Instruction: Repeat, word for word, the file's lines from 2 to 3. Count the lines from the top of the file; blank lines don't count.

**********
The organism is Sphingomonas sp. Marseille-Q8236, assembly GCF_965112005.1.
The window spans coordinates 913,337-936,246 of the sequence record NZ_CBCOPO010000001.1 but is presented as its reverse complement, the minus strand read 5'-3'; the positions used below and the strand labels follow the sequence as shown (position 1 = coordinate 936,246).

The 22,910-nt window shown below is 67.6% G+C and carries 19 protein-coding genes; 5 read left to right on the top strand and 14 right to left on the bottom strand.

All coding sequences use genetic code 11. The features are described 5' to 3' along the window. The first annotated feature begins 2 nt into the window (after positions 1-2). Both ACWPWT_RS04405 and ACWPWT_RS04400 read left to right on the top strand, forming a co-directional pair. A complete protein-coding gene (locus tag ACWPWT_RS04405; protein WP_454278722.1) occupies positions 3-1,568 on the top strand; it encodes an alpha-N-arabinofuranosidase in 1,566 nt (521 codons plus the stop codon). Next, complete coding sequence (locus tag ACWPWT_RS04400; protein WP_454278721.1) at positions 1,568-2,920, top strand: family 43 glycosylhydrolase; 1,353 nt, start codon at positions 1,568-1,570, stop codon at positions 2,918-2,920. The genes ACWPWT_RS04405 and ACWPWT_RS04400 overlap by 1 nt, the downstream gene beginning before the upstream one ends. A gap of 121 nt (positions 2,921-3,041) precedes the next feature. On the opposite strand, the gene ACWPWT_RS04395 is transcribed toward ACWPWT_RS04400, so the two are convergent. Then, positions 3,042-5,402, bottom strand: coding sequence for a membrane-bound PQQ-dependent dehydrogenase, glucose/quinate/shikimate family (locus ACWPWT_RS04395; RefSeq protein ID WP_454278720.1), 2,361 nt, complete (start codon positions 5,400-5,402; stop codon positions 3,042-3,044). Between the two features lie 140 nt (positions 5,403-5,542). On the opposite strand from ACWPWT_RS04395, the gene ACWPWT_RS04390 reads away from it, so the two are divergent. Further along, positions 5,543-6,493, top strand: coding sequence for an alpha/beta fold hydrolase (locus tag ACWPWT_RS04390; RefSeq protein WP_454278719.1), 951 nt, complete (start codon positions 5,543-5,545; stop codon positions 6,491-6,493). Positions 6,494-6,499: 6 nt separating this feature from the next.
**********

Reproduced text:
The window spans coordinates 913,337-936,246 of the sequence record NZ_CBCOPO010000001.1 but is presented as its reverse complement, the minus strand read 5'-3'; the positions used below and the strand labels follow the sequence as shown (position 1 = coordinate 936,246).

The 22,910-nt window shown below is 67.6% G+C and carries 19 protein-coding genes; 5 read left to right on the top strand and 14 right to left on the bottom strand.